The Global Leadership Forecast 2008/09 researched 12,208 business executives and 1493 Human Resource professionals across 76 countries. Seventy-five percent of executives surveyed identified improving their leadership talent as their #1 priority for organizational success. But the vast majority of those same respondents have no idea of exactly what leadership is.
It is astounding that so many people, when asked to define leadership, can have so many varying answers. In fact, there are 350,000 books on Amazon with “Leadership” in the title. That’s 350,000 opinions on what leadership is. Confused yet?
What has become clear is that there is no universally accepted definition of leadership because leadership is not tangible. It is not something you can hold in your hand.
North America needs to stop thinking that Leadership is something that can be attained in a week-long course or by reading a book. Without addressing context, deep-seated opinions, beliefs and values, no one is ever going to become a leader.
Leadership is an attitude and a state of mind. It is not the accomplishment of a series of tasks. It is not a passing grade at some course. It is not a title. It is not something you achieve. It is a way you exist. It is how you carry yourself. It is how you choose to walk the Earth.
The waters have been muddied in recent years by equating leadership with holding a top position in an organization. Leadership is not a position. Leadership is not something you do. But in the desperation that Corporate North America has to be number one, to be the best and to be the mightiest, a vacuum has been created and is now being filled with 350,000 opinions on what leadership is. In this vacuum, Corporate America has become so desperate for real leaders to follow, it has become self-anointing. And by becoming self-anointing, businesses have now sprung up promising to turn losers into leaders – for a price.
John Maxwell’s “21 Irrefutable Laws of Leadership” is fundamentally wrong. His book teaches some new-age North American leadership culture as though if you simply do all of the twenty-one things in his book, you too will become a leader. That’s pure bunk. Leadership can be learned but not by simply following twenty-one so-called “laws.” Maxwell has made a promise that if you follow the “laws” (and don’t question them – remember they’re irrefutable) in his book, you can become a leader. That is simply not true. You will never get people to follow you by simply checking off a list of traits. That definition of leadership is too cerebral.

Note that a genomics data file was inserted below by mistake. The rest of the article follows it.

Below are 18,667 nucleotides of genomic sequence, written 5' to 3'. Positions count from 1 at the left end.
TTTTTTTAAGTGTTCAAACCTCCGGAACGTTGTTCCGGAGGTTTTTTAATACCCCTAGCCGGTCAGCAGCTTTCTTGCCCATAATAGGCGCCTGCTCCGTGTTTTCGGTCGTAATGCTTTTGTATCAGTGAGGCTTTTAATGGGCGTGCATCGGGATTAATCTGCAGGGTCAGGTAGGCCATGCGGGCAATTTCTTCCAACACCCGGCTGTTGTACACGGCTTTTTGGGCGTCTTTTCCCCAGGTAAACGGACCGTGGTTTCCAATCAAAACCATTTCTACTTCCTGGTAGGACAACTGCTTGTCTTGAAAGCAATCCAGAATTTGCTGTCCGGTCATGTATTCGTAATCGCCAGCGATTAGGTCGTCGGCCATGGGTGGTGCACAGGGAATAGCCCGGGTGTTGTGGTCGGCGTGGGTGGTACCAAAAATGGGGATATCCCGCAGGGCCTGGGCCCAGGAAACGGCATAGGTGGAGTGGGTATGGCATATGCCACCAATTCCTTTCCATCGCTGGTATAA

The new leadership models are simply pandering to the masses in the same way “Get Rich Quick” schemes pop up when times are tough or in the same way a diet pill can slim down in two-weeks what took years to get fat. Corporate America has no patience and doesn’t want to do the hard work involved in becoming a true, authentic leader. It wants the quick-fix, instant-gratification, instant-leader pill and “make it snappy because I’ve got other things to do.”
A leader is not something you become in exchange for money. What is fundamentally wrong with Corporate North America is that there is a mistaken belief that you can have anything you want if you have the money to do it. And that includes being a leader. Money is not leadership. Power is not leadership. Fame is not leadership. Ruthless is certainly not leadership.
A parent is as much a leader as a CEO. The office whiner is as much a leader as his supervisor if people are following. The first person to loot a store during a riot is a leader if others follow. Osama Bin Laden is as much a leader as any head of state.
Leadership is NOT exclusive to the workplace. In fact, leadership has nothing to do with work. Leadership is a character trait, a state of mind, an attitude. How can you define an attitude?
People follow people they want to follow. There is no explanation for that. People who are considered natural leaders are people that others wish to emulate. The trick, however, is in following the person and not their results (i.e. money, power, fame). The Dalai Llama is a far better example of authentic leadership than Donald Trump. People follow Trump for his power and money when the world would be a different place if they’d follow the Dalai Llama. Trump is a leader as is the Dalai Llama.
What defines a leader? If Bin Laden and the Dalai Llama can both be considered leaders, then it is not a list of traits that form their make-up. It is the attitude they possess that causes others to follow them, to listen when they speak and to change the world for the better or worse. When Corporate America learns to follow decency instead of thirsting for power, then it will finally start seeing the real leaders emerge again. And once we figure out how to make money from “decency,” you can bet it will be the next big thing.
Kevin Burns, Author & Attitude Adjuster is a worldwide authority on Attitude. He is the author of seven books including his latest, “Go Ahead. Give Me Attitude!” He is an outstanding keynote speaker, worldwide columnist and international Blogger of influence. He is opinionated, blunt, direct, funny, thought-provoking, incredibly well-researched and usually right!
Kevin’s Web Site – http://www.kevburns.com
This article may be reprinted without cost provided the following is attached: Kevin Burns – Author and Attitude Adjuster. Adjusting Attitudes in Service Leadership, Engagement and Safety http://www.kevburns.com/blog
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